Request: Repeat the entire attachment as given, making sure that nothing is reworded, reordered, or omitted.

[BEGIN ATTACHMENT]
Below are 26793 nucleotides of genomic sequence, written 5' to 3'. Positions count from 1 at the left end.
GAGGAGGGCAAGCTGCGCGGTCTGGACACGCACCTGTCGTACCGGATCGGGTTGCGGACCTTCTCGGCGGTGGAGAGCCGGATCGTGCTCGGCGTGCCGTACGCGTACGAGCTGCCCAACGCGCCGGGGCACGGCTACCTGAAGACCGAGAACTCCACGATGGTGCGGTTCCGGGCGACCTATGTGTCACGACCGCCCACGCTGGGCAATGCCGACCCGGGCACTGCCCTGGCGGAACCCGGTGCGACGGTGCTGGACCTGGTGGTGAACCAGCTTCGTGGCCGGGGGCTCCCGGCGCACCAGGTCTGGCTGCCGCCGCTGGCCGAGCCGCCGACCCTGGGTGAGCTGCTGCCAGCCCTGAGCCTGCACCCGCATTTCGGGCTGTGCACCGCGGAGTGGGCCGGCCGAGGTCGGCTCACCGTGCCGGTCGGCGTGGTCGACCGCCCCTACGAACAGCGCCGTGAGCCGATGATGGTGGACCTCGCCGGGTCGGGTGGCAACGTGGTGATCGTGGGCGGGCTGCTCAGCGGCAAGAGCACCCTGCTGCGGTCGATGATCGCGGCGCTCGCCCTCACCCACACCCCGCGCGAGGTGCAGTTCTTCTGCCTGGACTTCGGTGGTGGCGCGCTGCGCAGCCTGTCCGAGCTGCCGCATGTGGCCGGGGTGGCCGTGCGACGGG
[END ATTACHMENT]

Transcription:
Below are 26793 nucleotides of genomic sequence, written 5' to 3'. Positions count from 1 at the left end.
GAGGAGGGCAAGCTGCGCGGTCTGGACACGCACCTGTCGTACCGGATCGGGTTGCGGACCTTCTCGGCGGTGGAGAGCCGGATCGTGCTCGGCGTGCCGTACGCGTACGAGCTGCCCAACGCGCCGGGGCACGGCTACCTGAAGACCGAGAACTCCACGATGGTGCGGTTCCGGGCGACCTATGTGTCACGACCGCCCACGCTGGGCAATGCCGACCCGGGCACTGCCCTGGCGGAACCCGGTGCGACGGTGCTGGACCTGGTGGTGAACCAGCTTCGTGGCCGGGGGCTCCCGGCGCACCAGGTCTGGCTGCCGCCGCTGGCCGAGCCGCCGACCCTGGGTGAGCTGCTGCCAGCCCTGAGCCTGCACCCGCATTTCGGGCTGTGCACCGCGGAGTGGGCCGGCCGAGGTCGGCTCACCGTGCCGGTCGGCGTGGTCGACCGCCCCTACGAACAGCGCCGTGAGCCGATGATGGTGGACCTCGCCGGGTCGGGTGGCAACGTGGTGATCGTGGGCGGGCTGCTCAGCGGCAAGAGCACCCTGCTGCGGTCGATGATCGCGGCGCTCGCCCTCACCCACACCCCGCGCGAGGTGCAGTTCTTCTGCCTGGACTTCGGTGGTGGCGCGCTGCGCAGCCTGTCCGAGCTGCCGCATGTGGCCGGGGTGGCCGTGCGACGGG